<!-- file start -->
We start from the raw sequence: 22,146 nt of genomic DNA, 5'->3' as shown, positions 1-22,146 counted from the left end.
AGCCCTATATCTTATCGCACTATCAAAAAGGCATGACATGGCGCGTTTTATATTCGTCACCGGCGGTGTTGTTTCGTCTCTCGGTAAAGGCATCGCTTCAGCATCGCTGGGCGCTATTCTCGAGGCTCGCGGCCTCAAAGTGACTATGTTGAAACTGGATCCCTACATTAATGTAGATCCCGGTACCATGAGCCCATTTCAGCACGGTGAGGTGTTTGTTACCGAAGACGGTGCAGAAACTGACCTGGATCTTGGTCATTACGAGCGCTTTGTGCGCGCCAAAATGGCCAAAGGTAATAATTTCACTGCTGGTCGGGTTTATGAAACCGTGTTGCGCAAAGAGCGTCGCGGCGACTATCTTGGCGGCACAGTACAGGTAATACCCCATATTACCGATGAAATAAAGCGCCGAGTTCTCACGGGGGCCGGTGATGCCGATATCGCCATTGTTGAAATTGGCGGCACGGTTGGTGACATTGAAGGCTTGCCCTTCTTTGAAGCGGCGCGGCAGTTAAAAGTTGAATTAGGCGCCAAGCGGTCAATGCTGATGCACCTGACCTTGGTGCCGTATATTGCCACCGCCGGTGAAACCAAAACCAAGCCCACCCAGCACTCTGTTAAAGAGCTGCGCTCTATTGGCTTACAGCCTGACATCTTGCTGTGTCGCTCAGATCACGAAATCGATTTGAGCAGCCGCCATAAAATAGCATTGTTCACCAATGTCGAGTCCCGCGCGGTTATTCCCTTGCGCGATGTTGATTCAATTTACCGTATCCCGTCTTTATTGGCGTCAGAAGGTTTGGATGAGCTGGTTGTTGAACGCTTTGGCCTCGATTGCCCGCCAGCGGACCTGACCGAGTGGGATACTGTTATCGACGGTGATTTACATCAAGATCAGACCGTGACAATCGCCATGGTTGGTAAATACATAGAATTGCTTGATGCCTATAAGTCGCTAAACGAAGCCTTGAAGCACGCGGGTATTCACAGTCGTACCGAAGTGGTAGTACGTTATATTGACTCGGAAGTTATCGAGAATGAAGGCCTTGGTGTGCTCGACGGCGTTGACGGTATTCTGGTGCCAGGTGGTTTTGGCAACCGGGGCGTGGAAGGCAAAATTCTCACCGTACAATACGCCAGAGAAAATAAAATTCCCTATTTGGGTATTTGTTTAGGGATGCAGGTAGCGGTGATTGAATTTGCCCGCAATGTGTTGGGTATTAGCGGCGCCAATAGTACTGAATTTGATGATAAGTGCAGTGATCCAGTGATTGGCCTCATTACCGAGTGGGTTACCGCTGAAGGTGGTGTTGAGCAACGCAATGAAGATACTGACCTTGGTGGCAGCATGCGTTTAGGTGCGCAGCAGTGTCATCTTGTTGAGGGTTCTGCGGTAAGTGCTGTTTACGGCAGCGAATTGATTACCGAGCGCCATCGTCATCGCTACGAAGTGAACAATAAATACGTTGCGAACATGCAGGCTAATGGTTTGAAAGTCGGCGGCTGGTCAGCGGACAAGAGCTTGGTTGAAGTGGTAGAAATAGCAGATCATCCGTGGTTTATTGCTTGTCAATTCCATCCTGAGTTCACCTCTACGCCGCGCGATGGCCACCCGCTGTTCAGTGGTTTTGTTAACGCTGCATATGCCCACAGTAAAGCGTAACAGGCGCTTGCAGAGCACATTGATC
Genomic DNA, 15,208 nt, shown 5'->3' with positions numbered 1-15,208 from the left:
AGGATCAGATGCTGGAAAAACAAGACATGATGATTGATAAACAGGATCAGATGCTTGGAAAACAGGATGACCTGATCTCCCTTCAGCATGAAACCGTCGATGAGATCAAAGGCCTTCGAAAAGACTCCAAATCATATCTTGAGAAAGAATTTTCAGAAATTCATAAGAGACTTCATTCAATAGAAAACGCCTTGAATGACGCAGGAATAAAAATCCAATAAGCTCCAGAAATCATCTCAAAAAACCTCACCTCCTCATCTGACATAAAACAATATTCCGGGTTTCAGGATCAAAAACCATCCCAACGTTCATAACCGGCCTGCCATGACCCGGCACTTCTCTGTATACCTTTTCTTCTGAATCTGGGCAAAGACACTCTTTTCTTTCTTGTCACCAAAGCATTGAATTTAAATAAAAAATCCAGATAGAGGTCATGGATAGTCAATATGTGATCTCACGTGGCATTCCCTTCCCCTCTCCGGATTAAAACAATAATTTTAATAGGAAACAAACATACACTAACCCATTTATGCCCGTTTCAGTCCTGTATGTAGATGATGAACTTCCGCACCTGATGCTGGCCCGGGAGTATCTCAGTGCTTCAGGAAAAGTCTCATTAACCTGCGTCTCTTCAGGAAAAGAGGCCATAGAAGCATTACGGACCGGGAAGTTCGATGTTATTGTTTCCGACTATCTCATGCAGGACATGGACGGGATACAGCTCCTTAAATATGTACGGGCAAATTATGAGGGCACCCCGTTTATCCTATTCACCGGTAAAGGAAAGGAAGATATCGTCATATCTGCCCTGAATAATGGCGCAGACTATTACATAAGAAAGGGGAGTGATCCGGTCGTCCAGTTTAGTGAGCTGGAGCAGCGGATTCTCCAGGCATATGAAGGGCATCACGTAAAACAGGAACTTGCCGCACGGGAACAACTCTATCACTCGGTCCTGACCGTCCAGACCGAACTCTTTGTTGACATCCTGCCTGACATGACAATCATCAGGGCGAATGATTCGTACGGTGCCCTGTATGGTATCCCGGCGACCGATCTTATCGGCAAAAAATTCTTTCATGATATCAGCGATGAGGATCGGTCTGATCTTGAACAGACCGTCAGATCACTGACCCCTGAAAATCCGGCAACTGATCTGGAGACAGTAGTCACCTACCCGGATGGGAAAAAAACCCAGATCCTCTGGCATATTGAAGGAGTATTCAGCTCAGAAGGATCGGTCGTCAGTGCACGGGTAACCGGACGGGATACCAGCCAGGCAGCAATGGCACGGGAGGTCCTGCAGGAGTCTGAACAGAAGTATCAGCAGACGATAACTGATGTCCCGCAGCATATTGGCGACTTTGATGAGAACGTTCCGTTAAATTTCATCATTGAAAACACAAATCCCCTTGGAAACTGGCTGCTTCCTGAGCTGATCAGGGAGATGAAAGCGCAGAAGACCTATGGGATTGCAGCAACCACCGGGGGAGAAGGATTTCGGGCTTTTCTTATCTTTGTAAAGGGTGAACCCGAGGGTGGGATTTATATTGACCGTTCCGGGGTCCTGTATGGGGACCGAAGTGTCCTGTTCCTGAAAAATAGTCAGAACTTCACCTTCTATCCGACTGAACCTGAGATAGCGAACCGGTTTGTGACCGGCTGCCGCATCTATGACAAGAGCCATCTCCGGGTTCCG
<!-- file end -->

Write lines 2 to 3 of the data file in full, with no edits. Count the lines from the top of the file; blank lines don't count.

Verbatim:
AGCCCTATATCTTATCGCACTATCAAAAAGGCATGACATGGCGCGTTTTATATTCGTCACCGGCGGTGTTGTTTCGTCTCTCGGTAAAGGCATCGCTTCAGCATCGCTGGGCGCTATTCTCGAGGCTCGCGGCCTCAAAGTGACTATGTTGAAACTGGATCCCTACATTAATGTAGATCCCGGTACCATGAGCCCATTTCAGCACGGTGAGGTGTTTGTTACCGAAGACGGTGCAGAAACTGACCTGGATCTTGGTCATTACGAGCGCTTTGTGCGCGCCAAAATGGCCAAAGGTAATAATTTCACTGCTGGTCGGGTTTATGAAACCGTGTTGCGCAAAGAGCGTCGCGGCGACTATCTTGGCGGCACAGTACAGGTAATACCCCATATTACCGATGAAATAAAGCGCCGAGTTCTCACGGGGGCCGGTGATGCCGATATCGCCATTGTTGAAATTGGCGGCACGGTTGGTGACATTGAAGGCTTGCCCTTCTTTGAAGCGGCGCGGCAGTTAAAAGTTGAATTAGGCGCCAAGCGGTCAATGCTGATGCACCTGACCTTGGTGCCGTATATTGCCACCGCCGGTGAAACCAAAACCAAGCCCACCCAGCACTCTGTTAAAGAGCTGCGCTCTATTGGCTTACAGCCTGACATCTTGCTGTGTCGCTCAGATCACGAAATCGATTTGAGCAGCCGCCATAAAATAGCATTGTTCACCAATGTCGAGTCCCGCGCGGTTATTCCCTTGCGCGATGTTGATTCAATTTACCGTATCCCGTCTTTATTGGCGTCAGAAGGTTTGGATGAGCTGGTTGTTGAACGCTTTGGCCTCGATTGCCCGCCAGCGGACCTGACCGAGTGGGATACTGTTATCGACGGTGATTTACATCAAGATCAGACCGTGACAATCGCCATGGTTGGTAAATACATAGAATTGCTTGATGCCTATAAGTCGCTAAACGAAGCCTTGAAGCACGCGGGTATTCACAGTCGTACCGAAGTGGTAGTACGTTATATTGACTCGGAAGTTATCGAGAATGAAGGCCTTGGTGTGCTCGACGGCGTTGACGGTATTCTGGTGCCAGGTGGTTTTGGCAACCGGGGCGTGGAAGGCAAAATTCTCACCGTACAATACGCCAGAGAAAATAAAATTCCCTATTTGGGTATTTGTTTAGGGATGCAGGTAGCGGTGATTGAATTTGCCCGCAATGTGTTGGGTATTAGCGGCGCCAATAGTACTGAATTTGATGATAAGTGCAGTGATCCAGTGATTGGCCTCATTACCGAGTGGGTTACCGCTGAAGGTGGTGTTGAGCAACGCAATGAAGATACTGACCTTGGTGGCAGCATGCGTTTAGGTGCGCAGCAGTGTCATCTTGTTGAGGGTTCTGCGGTAAGTGCTGTTTACGGCAGCGAATTGATTACCGAGCGCCATCGTCATCGCTACGAAGTGAACAATAAATACGTTGCGAACATGCAGGCTAATGGTTTGAAAGTCGGCGGCTGGTCAGCGGACAAGAGCTTGGTTGAAGTGGTAGAAATAGCAGATCATCCGTGGTTTATTGCTTGTCAATTCCATCCTGAGTTCACCTCTACGCCGCGCGATGGCCACCCGCTGTTCAGTGGTTTTGTTAACGCTGCATATGCCCACAGTAAAGCGTAACAGGCGCTTGCAGAGCACATTGATC
Genomic DNA, 15,208 nt, shown 5'->3' with positions numbered 1-15,208 from the left: